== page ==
Asda's fabric conditioner
In February 2010, Asda launched a nine-month trial funded by the government-backed Waste & Resources Action Programme, selling own-label fabric conditioner in pouches that could be refilled up to 10 times.
At five Asda stores, in Barnsley, Carlisle, Govan, Hartlepool and Swansea, the concentrated fabric conditioner was piped from big containers to dispensers for customers to use in the shopping aisle.
'As with all trials, there were things to learn as we went along,' says the supermarket's head of corporate sustainability, Julian Walker-Palin. These included improving the point-of-sale messaging to highlight how much the pouch users were saving on price compared with those customers purchasing the same product off the shelf in bottles.
The supermarket is now in discussions with Unilever and P&G about rolling out the technology to more stores and testing other liquid products. Meanwhile, it is analysing feedback from customers.
'What surprises me is that the majority of shoppers identified the initiative's environmental, rather than financial, savings,' says Walker-Palin.
However, while claiming to be very excited about the prospect of building on the technology and applying it to other products, even food, Walker-Palin adds: 'There are still challenges around customer education, in particular the need to remember to bring the pouches back into the store.'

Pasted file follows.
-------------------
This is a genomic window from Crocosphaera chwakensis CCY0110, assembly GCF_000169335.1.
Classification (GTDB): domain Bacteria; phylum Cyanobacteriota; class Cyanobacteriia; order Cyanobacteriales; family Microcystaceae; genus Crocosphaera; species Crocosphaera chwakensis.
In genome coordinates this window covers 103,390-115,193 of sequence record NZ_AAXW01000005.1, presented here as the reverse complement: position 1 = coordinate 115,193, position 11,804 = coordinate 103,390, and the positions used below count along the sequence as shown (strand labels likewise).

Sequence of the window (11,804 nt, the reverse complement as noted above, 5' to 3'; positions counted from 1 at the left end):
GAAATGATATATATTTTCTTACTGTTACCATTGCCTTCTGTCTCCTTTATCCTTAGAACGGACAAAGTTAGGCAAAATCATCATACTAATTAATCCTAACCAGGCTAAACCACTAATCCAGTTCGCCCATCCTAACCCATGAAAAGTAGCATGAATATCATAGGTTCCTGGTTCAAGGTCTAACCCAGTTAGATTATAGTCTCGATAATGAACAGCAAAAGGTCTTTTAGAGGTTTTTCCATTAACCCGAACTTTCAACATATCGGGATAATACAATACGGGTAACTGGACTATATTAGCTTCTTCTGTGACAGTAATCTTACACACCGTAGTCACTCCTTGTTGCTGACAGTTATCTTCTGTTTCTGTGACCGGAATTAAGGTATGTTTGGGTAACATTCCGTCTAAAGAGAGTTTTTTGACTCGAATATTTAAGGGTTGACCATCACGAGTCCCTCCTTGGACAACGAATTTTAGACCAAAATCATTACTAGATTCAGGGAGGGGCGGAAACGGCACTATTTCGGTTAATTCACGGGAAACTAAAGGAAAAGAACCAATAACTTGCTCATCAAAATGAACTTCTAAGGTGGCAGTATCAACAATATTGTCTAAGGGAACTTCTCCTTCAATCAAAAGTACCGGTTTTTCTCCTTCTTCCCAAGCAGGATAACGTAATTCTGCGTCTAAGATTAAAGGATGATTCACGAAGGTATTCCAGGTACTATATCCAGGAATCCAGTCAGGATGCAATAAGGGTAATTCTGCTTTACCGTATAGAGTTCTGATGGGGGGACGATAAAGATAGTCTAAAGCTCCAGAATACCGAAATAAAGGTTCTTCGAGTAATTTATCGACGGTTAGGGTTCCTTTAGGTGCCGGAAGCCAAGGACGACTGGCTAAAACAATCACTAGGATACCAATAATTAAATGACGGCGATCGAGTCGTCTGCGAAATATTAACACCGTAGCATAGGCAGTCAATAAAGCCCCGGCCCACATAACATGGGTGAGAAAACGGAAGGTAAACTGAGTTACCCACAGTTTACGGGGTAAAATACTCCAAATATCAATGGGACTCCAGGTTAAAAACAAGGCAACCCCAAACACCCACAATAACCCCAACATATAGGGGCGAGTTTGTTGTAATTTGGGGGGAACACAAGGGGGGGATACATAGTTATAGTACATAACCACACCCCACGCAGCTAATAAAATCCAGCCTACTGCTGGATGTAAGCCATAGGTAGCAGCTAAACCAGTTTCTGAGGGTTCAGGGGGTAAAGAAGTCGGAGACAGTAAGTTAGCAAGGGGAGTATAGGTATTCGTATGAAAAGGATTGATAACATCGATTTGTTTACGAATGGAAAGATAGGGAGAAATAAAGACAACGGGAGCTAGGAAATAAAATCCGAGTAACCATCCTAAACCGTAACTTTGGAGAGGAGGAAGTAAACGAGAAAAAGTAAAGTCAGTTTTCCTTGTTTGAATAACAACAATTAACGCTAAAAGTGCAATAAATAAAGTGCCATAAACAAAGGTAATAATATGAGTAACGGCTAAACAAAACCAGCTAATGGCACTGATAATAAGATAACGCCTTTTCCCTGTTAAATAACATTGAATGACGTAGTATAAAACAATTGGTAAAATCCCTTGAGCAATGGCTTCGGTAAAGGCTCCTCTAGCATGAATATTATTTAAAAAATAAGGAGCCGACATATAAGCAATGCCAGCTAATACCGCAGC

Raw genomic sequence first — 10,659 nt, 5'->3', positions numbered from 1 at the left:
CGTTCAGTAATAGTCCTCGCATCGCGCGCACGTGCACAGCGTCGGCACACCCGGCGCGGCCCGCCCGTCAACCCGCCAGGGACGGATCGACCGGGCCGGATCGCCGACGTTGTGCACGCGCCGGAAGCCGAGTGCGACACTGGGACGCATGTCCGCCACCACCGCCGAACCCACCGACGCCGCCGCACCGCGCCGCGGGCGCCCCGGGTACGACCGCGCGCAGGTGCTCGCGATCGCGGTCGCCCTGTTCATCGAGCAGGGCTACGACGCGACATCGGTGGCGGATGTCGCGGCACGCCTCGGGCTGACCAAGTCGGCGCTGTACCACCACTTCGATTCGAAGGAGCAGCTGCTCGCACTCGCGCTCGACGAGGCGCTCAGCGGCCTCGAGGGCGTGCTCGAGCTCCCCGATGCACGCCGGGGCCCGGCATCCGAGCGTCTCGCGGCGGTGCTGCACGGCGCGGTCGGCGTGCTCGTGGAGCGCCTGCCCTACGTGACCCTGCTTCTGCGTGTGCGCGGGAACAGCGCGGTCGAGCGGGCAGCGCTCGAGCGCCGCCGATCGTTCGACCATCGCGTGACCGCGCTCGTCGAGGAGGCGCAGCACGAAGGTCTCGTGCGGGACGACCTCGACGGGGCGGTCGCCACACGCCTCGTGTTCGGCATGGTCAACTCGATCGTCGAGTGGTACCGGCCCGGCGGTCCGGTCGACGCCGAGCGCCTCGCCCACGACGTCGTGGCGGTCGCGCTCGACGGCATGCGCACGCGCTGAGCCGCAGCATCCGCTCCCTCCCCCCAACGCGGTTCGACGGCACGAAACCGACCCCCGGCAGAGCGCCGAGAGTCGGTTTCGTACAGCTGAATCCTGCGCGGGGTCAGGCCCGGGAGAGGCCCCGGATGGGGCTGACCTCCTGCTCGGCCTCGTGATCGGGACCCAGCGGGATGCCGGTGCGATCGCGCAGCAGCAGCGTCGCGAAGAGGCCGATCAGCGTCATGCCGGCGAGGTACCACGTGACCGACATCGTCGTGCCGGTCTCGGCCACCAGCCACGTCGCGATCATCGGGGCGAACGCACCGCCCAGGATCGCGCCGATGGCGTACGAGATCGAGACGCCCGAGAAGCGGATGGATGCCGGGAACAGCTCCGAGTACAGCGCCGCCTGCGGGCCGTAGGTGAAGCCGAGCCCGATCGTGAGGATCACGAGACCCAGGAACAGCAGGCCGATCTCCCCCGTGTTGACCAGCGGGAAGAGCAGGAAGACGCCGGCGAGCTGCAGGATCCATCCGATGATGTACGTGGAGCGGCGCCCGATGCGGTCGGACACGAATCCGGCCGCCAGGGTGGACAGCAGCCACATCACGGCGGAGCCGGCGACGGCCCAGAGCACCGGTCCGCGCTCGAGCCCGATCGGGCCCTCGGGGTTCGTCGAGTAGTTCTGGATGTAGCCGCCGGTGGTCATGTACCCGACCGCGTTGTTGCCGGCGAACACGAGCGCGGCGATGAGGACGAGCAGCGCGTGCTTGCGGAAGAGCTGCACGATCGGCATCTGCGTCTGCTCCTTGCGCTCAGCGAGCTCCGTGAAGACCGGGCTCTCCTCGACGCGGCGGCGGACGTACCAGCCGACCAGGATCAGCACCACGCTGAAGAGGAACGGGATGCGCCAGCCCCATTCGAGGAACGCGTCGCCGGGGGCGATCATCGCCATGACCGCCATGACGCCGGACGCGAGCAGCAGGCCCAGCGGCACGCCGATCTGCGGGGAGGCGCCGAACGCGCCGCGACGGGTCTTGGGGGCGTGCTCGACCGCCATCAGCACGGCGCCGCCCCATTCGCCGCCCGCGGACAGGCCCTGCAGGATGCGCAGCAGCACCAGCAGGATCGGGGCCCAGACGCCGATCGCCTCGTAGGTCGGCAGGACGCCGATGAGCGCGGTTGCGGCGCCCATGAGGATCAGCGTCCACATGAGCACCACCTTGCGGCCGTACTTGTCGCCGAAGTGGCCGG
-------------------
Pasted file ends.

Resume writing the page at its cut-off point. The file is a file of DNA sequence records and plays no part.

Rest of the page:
Sainsbury's milk bags
Last August, Sainsbury's became the first UK retailer to launch a range of milk bags, following bumper sales of semi-skimmed milk packaged in this format. Designed to fit easily into a reusable jug, the bags, which use 75% less packaging than standard plastic bottles and cost at least 6p less, have proved twice as popular as the retailer had predicted.
Shoppers now buy 120,000 semi-skimmed milk bags a week, representing one in every 10 two-pint semi-skimmed units sold - a figure the retailer hopes will at least double with more take-up of its whole-milk bags and the launch of its skimmedand 1%-fat milk bags later this year. 'We've been blown away by the positive response,' says Sainsbury's senior dairy buyer, Emma Metcalf-King. 'Rather than being wary, our customers have lapped up the bags.'
To meet this demand, Sainsbury's and its supplier Dairy Crest have invested more than £2.2m in building a processing plant in Gloucestershire.
This article was first published on marketingmagazine.co.uk